Codex tools: Log in
When a new major version of WordPress is released, such as WordPress 2.1 or 2.2, you may find that your Themes and Plugins no longer work the way you are used to. It could be that they are completely broken, because something in WordPress that was fundamental to them changed, but it's also possible that you can get them working again by updating some settings, or maybe just a small edit.
This article is part of a series on Migrating Plugins and Themes. It covers changes between WordPress Version 2.2 and Version 2.3, and what you need to do to Plugins and Themes to get them working in Version 2.3. You may also want to visit Migrating Plugins and Themes to 2.5 if you want to support later versions.
If you are the author of your Theme or Plugin, or if you have modified or customized your Theme, then this article will help you upgrade your Theme/Plugin for 2.3. If your Theme or Plugin is distributed publicly, after getting it working you may want to add it to the Compatibility lists above, so your users will know it is working and which version they should be running.
The main change of importance to Plugins and Themes in Version 2.3 was the introduction of tagging as a core WordPress functionality.
There were also quite a few new tag-related functions for use in plugins introduced in WordPress 2.3.
Also, as a side effect of introducing tags to WordPress, the underlying database table structure, in regards to storage of categories, was changed considerably. So, any plugins that ran queries using the category-related tables in the WordPress database will likely be broken; the queries will have to be completely rewritten. Plugins and Themes that used WordPress functions to access categories should be OK.
Another change in 2.3 that affects some plugins is the introduction of "canonical" URLs. The canonical URL system basically rewrites all URLs used in WordPress into "canonical" form, so that there is only one URL that points to a given display, and other URLs that could also point to that display are redirected to the "canonical" URL. Most plugins will not be affected by this change, but a plugin that adds suffixes to URLs could find that some of the URLs it generates are broken. Notably, a URL with a page number in it, such as example.com/page/2/ (to access the second page of older posts) must have the page section at the end of the URL. Prior versions of WordPress would have allowed example.com/page/2/suffix/ to work, but in WordPress 2.3, the URL must be generated as example.com/suffix/page/2 in order to function correctly.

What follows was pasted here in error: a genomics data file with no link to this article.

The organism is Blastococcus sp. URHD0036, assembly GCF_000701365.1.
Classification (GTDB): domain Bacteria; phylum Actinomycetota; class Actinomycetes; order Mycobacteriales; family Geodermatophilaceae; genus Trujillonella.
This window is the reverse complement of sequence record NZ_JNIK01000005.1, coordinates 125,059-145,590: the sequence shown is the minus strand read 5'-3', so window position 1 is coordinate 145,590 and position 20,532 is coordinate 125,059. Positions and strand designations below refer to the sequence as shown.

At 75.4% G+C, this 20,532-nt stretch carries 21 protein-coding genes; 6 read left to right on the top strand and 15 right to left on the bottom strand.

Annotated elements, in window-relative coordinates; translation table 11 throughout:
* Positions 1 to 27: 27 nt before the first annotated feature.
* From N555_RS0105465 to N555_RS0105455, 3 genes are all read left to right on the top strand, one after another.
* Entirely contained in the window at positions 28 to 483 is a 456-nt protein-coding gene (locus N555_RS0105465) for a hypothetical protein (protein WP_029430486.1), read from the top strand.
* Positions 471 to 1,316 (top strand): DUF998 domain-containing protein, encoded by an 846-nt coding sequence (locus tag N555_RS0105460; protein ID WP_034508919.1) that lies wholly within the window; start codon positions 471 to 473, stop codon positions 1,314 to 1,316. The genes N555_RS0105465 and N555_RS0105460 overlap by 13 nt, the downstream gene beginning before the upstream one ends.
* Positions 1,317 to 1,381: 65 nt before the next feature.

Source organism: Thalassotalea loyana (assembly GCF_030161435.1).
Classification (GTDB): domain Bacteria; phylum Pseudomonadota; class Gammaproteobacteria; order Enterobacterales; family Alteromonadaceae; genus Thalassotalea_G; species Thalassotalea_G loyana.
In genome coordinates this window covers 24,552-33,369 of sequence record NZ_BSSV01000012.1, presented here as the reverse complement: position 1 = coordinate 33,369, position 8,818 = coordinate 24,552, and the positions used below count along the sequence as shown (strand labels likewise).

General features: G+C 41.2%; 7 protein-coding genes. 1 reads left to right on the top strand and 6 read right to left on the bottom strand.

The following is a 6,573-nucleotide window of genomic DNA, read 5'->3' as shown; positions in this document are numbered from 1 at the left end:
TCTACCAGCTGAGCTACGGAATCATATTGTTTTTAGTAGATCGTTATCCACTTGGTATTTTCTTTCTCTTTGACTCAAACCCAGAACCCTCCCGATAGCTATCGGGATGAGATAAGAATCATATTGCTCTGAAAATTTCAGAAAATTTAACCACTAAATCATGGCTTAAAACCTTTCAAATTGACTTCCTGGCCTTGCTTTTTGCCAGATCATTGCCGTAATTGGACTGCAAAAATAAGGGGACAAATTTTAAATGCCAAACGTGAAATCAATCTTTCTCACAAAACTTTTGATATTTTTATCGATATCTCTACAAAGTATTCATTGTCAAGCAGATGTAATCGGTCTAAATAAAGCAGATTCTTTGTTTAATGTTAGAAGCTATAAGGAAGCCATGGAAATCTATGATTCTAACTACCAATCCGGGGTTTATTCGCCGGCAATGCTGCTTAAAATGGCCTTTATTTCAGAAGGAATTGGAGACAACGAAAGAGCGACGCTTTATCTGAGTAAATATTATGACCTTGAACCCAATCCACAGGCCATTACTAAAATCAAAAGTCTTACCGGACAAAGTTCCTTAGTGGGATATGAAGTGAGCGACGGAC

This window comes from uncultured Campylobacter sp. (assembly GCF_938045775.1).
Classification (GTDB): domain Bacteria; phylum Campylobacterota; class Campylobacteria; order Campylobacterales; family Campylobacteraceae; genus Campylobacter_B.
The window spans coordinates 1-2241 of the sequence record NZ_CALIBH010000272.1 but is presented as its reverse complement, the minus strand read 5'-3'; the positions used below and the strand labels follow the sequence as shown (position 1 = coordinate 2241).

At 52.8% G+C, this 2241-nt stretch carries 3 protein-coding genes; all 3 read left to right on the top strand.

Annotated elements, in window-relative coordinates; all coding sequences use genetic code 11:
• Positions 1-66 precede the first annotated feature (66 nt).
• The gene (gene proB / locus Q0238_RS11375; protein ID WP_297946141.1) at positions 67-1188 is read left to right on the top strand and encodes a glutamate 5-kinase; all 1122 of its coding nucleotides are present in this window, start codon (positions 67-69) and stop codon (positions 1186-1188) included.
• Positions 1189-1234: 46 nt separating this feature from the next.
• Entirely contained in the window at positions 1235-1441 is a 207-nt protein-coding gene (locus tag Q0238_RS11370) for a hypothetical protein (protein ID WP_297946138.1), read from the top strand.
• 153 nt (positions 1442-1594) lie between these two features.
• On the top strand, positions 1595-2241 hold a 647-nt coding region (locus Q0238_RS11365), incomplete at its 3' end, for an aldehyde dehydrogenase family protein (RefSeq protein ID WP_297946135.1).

Note that if you use a non-standard url/permalink structure that is necessary for the functioning of your site, the "canonical url" functionality can be turned off by adding the following to a plugin file or the functions.php file in your template folder:
WordPress 2.5 will make a further filter available for choosing which canonical redirects are denied rather than forcing them to be all on or all off.